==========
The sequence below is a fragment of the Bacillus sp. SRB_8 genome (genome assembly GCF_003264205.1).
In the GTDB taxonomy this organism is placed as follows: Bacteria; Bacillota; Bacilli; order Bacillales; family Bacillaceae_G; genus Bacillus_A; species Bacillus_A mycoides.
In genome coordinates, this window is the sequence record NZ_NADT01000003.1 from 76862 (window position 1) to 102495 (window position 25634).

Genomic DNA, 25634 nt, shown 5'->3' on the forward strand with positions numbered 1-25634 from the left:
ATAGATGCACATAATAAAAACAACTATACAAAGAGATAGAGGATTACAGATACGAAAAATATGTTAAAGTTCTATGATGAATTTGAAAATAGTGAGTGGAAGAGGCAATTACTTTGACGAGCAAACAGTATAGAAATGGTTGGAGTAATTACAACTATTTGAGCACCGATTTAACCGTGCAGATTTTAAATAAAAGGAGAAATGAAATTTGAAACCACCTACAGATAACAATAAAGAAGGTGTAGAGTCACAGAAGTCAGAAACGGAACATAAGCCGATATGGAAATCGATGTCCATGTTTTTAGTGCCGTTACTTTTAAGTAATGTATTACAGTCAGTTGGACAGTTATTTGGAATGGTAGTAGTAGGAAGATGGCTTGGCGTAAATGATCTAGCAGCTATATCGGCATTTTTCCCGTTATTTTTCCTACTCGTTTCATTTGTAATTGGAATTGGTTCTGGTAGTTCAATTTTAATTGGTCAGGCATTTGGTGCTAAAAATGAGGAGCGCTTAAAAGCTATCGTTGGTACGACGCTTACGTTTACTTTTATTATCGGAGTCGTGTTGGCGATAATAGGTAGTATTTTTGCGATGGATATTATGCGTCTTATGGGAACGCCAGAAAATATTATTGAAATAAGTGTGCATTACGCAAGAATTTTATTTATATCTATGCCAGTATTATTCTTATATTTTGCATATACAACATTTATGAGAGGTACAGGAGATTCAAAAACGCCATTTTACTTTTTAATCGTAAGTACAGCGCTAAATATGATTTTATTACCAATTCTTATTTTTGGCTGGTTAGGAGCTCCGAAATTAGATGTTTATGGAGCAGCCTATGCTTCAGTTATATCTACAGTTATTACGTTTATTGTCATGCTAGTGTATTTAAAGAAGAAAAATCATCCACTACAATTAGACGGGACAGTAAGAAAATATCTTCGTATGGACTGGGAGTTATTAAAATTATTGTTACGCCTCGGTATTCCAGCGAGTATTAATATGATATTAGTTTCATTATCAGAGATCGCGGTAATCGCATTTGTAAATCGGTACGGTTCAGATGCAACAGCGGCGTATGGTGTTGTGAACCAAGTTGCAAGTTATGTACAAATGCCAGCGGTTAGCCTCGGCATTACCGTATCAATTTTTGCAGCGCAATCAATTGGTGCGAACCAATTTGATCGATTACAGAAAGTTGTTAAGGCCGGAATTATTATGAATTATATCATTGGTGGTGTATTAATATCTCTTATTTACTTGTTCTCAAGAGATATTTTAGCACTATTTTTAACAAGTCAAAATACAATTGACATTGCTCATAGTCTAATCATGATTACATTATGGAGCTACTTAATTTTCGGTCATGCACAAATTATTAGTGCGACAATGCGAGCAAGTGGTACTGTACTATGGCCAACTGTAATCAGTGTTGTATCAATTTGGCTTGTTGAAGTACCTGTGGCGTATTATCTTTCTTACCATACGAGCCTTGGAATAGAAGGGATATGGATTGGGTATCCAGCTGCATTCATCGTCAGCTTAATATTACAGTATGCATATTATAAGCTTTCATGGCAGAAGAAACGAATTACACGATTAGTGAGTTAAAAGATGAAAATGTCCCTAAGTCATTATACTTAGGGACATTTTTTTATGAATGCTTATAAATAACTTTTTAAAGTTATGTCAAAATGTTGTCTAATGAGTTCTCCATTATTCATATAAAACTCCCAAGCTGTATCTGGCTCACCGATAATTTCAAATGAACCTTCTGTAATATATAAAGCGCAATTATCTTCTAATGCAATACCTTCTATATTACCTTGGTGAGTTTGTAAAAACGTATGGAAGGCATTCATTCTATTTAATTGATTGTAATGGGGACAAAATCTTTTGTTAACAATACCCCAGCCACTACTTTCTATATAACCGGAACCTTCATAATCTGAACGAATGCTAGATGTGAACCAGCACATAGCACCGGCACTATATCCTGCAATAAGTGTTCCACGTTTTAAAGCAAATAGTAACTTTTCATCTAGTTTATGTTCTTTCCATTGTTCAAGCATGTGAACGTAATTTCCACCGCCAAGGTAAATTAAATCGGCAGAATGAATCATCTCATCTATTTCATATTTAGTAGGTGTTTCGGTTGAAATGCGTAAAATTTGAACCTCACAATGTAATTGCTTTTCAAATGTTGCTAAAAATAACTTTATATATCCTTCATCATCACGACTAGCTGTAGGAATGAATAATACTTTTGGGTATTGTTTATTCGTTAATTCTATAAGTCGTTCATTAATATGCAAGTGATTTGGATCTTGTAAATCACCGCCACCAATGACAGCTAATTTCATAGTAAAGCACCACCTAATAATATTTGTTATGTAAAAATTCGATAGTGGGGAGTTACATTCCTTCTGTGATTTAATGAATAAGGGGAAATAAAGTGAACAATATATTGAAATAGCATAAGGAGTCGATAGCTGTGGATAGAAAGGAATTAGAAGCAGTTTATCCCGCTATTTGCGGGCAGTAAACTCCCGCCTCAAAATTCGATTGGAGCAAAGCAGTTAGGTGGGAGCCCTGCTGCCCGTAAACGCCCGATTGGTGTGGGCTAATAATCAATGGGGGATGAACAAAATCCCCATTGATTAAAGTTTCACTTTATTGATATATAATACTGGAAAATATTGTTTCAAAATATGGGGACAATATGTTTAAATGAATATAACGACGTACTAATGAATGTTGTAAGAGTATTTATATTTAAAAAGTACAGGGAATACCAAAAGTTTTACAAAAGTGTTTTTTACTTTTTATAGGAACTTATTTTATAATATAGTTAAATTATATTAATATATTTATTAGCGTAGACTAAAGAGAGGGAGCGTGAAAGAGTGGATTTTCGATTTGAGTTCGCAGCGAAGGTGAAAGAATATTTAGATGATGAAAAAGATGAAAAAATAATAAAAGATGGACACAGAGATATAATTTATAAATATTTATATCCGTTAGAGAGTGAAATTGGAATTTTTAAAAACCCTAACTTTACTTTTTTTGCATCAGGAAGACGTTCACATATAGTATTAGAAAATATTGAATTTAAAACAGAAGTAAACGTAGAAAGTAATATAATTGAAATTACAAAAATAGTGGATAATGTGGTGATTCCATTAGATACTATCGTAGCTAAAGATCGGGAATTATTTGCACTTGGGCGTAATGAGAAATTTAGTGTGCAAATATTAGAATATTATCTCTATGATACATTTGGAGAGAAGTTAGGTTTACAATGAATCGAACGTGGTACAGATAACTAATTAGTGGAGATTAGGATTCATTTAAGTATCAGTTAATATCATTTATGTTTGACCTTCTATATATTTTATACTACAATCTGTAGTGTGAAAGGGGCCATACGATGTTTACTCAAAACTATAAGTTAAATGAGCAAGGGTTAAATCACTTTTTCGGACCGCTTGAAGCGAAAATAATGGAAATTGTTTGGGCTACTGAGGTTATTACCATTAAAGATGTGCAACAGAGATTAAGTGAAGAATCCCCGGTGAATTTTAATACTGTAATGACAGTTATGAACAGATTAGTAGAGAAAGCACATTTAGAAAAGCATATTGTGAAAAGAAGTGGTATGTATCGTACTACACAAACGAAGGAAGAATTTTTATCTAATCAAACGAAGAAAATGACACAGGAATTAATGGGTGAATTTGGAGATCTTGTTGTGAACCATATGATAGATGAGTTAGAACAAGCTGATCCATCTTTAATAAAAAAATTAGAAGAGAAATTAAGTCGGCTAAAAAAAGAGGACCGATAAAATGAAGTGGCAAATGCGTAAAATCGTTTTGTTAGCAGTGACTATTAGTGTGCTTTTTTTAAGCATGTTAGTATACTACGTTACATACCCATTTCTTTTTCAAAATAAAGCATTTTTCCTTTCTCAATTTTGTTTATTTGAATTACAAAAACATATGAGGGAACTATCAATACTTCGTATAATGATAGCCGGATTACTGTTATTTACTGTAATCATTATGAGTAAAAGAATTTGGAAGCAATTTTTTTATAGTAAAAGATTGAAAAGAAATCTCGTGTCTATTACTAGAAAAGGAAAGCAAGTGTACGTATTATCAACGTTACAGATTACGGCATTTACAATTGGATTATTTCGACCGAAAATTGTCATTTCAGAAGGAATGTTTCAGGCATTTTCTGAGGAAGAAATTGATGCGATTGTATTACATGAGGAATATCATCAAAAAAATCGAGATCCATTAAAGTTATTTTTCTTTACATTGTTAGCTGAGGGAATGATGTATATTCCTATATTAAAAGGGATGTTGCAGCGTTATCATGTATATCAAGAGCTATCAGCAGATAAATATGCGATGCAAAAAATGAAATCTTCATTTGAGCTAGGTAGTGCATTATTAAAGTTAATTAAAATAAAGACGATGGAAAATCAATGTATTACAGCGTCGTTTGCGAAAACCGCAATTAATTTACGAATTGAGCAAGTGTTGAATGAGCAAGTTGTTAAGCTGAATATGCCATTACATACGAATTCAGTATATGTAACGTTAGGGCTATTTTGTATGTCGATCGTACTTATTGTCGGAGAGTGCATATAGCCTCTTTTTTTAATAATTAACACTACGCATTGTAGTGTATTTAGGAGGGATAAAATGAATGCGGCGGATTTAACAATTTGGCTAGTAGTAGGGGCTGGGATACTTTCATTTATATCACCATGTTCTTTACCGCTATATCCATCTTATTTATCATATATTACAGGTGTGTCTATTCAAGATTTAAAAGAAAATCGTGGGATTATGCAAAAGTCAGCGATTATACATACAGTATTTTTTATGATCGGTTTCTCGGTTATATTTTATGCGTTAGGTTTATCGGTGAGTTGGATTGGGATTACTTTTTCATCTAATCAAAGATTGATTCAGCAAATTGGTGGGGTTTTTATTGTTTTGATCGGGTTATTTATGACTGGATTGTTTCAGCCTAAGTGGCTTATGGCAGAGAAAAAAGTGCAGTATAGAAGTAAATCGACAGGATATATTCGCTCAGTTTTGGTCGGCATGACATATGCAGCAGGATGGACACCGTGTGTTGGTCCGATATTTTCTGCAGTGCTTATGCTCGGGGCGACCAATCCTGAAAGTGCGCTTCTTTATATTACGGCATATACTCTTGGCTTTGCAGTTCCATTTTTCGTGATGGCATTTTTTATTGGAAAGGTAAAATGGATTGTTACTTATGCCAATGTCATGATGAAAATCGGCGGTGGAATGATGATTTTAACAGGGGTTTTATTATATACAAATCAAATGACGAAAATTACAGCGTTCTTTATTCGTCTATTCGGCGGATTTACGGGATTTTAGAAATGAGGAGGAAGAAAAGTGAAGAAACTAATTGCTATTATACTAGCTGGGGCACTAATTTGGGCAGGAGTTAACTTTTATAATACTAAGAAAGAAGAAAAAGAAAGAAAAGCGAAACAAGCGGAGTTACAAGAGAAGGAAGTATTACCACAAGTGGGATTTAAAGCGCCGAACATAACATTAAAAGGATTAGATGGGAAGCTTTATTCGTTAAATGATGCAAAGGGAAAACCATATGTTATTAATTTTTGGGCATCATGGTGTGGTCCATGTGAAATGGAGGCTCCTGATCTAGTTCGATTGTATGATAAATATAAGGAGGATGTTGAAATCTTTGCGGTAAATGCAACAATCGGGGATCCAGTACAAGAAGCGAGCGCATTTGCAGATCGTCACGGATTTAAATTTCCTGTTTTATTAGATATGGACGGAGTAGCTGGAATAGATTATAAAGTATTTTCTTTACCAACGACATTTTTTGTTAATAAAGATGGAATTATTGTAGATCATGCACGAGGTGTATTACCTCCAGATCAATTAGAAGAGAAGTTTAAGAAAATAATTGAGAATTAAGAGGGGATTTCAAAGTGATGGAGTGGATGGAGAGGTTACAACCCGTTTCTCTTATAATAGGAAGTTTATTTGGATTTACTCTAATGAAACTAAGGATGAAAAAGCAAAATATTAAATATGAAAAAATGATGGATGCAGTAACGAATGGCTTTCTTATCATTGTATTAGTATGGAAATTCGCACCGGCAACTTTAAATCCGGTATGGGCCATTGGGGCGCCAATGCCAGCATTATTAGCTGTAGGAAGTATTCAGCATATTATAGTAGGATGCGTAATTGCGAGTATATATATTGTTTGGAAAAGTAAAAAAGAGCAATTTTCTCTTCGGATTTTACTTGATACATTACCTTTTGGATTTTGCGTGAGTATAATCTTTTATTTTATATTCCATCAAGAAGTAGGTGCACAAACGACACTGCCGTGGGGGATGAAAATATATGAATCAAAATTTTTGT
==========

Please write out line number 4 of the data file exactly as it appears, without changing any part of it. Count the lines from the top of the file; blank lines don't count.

Genomic DNA, 25634 nt, shown 5'->3' on the forward strand with positions numbered 1-25634 from the left: